Nothing says adventure like driving 2400 miles in a thirty-eight foot RV with 8 people in 7 days. Did I mention 4 of the 8 people were under the age of 10?

We left on a Friday in early August. Our crew was bursting with anticipation. We hit the open road only to be stopped abruptly a few minutes in. Cars were spread out for miles ahead of us. We looked from one person to the other like the opening sequence of the Brady Bunch. Then it dawned on me. We’d left during rush hour.

Pro Tip-Do not leave during rush hour.

My husband used the opportunity to discreetly slip on a captain’s hat. “Hey, Mr. Stubing, this isn’t the Love Boat.” He was born and raised in Scotland, a country easily driven coast to coast in ninety minutes. He was fervent for the vast expansiveness of his first U.S. road trip. It appeared the captain’s hat was staying.

After a brief respite in Bismarck, North Dakota, we set out for the 400-mile journey to Billings, Montana. We used up the majority of the children’s activities in the first 45 minutes and settled into answering the question parents have been asked since the beginning of time. “No. We are not, in fact, there yet.” Turns out vast expansiveness is not all that appealing to kids.

Pro Tip-Pack headphones and alcohol.

We arrived in Montana and stayed the night at a KOA campsite. The kids explored the grounds, swam and skipped stones in the nearby bedrock. We prepared hot dogs and S’mores over our fire pit and told ghost stories under the stars.

Pro Tip-Pack scooters for the kids. They are a great mode of transport to maneuver throughout the campsite. Please note scooters have been known to assassinate a suicidal cockroach. Allow extra time for said cockroach’s funeral including the allotted time to fashion a cross out of twigs, spit and mud (as well as the obligatory moment of silence).

The next morning we headed south into Yellowstone towards Beartooth Pass. This 68-mile byway winds through southwest Montana and northwest Wyoming, leading into Yellowstone National Park. Located 10,000 feet above sea level, it is known for treacherous road conditions, high winds, and razor sharp switchbacks. It has been called “the most beautiful drive in America” by someone who did not summit in a thirty-eight foot RV.

The highway sits among a million-plus acre wilderness. Visitors have the unique opportunity to experience pristine, mountainous landscapes, lush forests, and alpine tundra during the ascent. Unless you are in a thirty-eight foot RV and have your eyes squeezed shut shrieking, “Oh. My. God. We are going to die!”

Pro Tip-Rent a car.

We headed into Yellowstone the next day. Breathtaking would be an understatement. The park features dramatic canyons, rushing rivers, hot springs (which your children will correctly point out smell like farts), and gushing geysers, including its most famous, Old Faithful.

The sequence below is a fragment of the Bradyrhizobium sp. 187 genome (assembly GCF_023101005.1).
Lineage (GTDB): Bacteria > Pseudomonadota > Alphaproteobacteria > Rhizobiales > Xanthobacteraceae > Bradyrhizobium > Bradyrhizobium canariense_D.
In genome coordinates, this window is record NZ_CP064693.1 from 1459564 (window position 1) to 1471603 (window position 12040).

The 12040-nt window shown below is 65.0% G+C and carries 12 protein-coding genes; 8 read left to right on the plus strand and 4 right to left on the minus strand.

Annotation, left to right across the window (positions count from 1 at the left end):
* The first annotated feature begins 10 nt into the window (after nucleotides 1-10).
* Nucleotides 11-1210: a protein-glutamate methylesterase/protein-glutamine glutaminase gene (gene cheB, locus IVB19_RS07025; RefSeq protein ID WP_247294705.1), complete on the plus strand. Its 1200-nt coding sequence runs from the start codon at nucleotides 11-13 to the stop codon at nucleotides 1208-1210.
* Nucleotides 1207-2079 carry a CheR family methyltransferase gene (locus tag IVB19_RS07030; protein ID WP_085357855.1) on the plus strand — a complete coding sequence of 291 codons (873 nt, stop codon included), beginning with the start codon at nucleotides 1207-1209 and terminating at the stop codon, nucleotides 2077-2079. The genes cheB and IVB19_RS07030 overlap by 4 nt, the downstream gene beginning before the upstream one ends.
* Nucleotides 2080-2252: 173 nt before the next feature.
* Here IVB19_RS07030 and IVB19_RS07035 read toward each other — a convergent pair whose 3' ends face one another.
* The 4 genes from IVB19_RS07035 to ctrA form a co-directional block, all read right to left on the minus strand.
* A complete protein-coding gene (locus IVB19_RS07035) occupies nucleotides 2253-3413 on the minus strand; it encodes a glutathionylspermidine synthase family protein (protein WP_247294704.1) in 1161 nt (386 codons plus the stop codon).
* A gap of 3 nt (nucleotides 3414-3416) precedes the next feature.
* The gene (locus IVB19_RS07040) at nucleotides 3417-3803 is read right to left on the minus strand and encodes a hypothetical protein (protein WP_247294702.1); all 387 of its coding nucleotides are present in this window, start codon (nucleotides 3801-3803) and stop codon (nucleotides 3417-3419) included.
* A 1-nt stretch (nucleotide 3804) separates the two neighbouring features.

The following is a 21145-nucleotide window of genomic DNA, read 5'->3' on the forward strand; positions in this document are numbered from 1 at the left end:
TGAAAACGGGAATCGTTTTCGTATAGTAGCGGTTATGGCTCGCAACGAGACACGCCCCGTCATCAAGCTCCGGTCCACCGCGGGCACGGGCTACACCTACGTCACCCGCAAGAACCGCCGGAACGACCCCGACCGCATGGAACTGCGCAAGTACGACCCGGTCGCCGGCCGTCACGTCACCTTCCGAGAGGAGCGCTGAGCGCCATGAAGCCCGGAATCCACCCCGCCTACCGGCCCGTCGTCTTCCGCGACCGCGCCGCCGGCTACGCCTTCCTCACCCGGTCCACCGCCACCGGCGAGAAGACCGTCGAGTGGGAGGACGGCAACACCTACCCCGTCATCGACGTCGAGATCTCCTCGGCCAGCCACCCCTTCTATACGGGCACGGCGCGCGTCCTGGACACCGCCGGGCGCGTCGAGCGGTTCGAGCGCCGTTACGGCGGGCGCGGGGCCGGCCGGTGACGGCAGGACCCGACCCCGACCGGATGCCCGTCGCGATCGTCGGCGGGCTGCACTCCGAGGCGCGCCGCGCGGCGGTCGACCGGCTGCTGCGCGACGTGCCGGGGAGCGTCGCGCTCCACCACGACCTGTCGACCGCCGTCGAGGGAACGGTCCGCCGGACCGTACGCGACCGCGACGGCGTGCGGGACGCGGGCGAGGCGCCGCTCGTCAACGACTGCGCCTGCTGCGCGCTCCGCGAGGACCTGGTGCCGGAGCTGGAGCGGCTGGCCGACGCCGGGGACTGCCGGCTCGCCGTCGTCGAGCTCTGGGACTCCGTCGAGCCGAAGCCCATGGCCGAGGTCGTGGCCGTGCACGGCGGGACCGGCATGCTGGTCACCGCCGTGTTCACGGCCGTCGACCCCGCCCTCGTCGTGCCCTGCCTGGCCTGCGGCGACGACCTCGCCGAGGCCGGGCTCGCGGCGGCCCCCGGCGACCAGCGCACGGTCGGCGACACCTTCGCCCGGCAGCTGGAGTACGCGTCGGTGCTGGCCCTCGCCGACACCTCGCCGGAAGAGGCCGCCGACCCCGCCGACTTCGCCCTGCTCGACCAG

Pro Tip-Procure a calendar of times Old Faithful erupts. You can’t rush Mother Nature but you also can’t appreciate the shenanigans four squirrelly children will attempt when asked to stare at a hole for an hour.

Yellowstone is also home to hundreds of animal species, including bears, wolves, elk, and antelope. Visitors (driving cars) can stop at a moment’s notice to appreciate these creatures in their natural habitat. For our clan, the bison were but a large russet blur. Turns out you cannot stop a thirty-eight foot RV at a moment’s notice. Yelling at the driver to “fucking slow down” will intensify the situation.

Once settled, we decided to hike Elephant Back Trail. The kids were troopers on this uphill 3-mile trek. We surprised each kid with new walking sticks to aid in their exploration, which quickly turned into lethal weapons used to lacerate a slow-moving sibling’s Achilles.

As we made our way home, we popped into Reptile Gardens in South Dakota and saw a 100-year-old tortoise. He was about as exciting as you’d expect a 100-year-old tortoise to be. We collected rocks in Keystone for the kids’ collections with 5000 of our closest leather-clad friends. Some felt comfortable with less leather than others.

Pro Tip-Do not allow your child to enter a biker bar during Sturgis even if they boast a killer weekly pizza special.

Bonus Tip – There should be an age limit on leather pasties.

Julie Scagell
Author

Julie has a Masters degree in Psychology, which has proved useless in trying to understand her teenaged daughter. She has the attention span of a gnat, zero sense of direction and loses at least 3 things every day. Except for a minor situation at a county fair, her children are not on the short list of items she’s lost. She is extremely proud of this. You can find her writing on Facebook or Twitter. She has been published on the Washington Post, Babble, McSweeney’s, Scary Mommy, and Huffington Post, among others.

1 Comment

  1. Jill Robbins

    This is going in the family vacay binder. Our big summer trip is going to South Dakota.

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